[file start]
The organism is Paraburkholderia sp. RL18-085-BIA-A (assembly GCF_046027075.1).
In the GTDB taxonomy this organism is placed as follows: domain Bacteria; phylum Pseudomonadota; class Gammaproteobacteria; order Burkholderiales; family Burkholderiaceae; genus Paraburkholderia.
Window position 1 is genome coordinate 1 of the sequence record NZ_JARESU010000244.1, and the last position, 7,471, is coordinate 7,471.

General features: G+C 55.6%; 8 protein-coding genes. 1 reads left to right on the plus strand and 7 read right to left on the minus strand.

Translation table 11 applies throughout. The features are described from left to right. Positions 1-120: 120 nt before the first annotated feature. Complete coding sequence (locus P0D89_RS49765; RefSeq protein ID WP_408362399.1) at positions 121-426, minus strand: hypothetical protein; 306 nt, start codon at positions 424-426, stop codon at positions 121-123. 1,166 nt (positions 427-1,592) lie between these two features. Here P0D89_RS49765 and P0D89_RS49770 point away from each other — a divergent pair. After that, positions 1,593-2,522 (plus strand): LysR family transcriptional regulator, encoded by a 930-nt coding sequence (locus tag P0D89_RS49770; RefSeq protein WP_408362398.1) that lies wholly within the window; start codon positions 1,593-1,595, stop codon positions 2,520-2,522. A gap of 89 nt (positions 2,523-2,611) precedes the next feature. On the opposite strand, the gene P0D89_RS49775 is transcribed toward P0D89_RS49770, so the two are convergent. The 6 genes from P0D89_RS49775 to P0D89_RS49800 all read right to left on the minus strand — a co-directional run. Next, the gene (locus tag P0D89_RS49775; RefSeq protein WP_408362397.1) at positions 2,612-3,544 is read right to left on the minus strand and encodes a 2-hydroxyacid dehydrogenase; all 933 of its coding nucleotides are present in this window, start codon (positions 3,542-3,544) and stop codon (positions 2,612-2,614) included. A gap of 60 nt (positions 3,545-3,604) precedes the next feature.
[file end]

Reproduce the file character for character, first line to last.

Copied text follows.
The organism is Paraburkholderia sp. RL18-085-BIA-A (assembly GCF_046027075.1).
In the GTDB taxonomy this organism is placed as follows: domain Bacteria; phylum Pseudomonadota; class Gammaproteobacteria; order Burkholderiales; family Burkholderiaceae; genus Paraburkholderia.
Window position 1 is genome coordinate 1 of the sequence record NZ_JARESU010000244.1, and the last position, 7,471, is coordinate 7,471.

General features: G+C 55.6%; 8 protein-coding genes. 1 reads left to right on the plus strand and 7 read right to left on the minus strand.

Translation table 11 applies throughout. The features are described from left to right. Positions 1-120: 120 nt before the first annotated feature. Complete coding sequence (locus P0D89_RS49765; RefSeq protein ID WP_408362399.1) at positions 121-426, minus strand: hypothetical protein; 306 nt, start codon at positions 424-426, stop codon at positions 121-123. 1,166 nt (positions 427-1,592) lie between these two features. Here P0D89_RS49765 and P0D89_RS49770 point away from each other — a divergent pair. After that, positions 1,593-2,522 (plus strand): LysR family transcriptional regulator, encoded by a 930-nt coding sequence (locus tag P0D89_RS49770; RefSeq protein WP_408362398.1) that lies wholly within the window; start codon positions 1,593-1,595, stop codon positions 2,520-2,522. A gap of 89 nt (positions 2,523-2,611) precedes the next feature. On the opposite strand, the gene P0D89_RS49775 is transcribed toward P0D89_RS49770, so the two are convergent. The 6 genes from P0D89_RS49775 to P0D89_RS49800 all read right to left on the minus strand — a co-directional run. Next, the gene (locus tag P0D89_RS49775; RefSeq protein WP_408362397.1) at positions 2,612-3,544 is read right to left on the minus strand and encodes a 2-hydroxyacid dehydrogenase; all 933 of its coding nucleotides are present in this window, start codon (positions 3,542-3,544) and stop codon (positions 2,612-2,614) included. A gap of 60 nt (positions 3,545-3,604) precedes the next feature.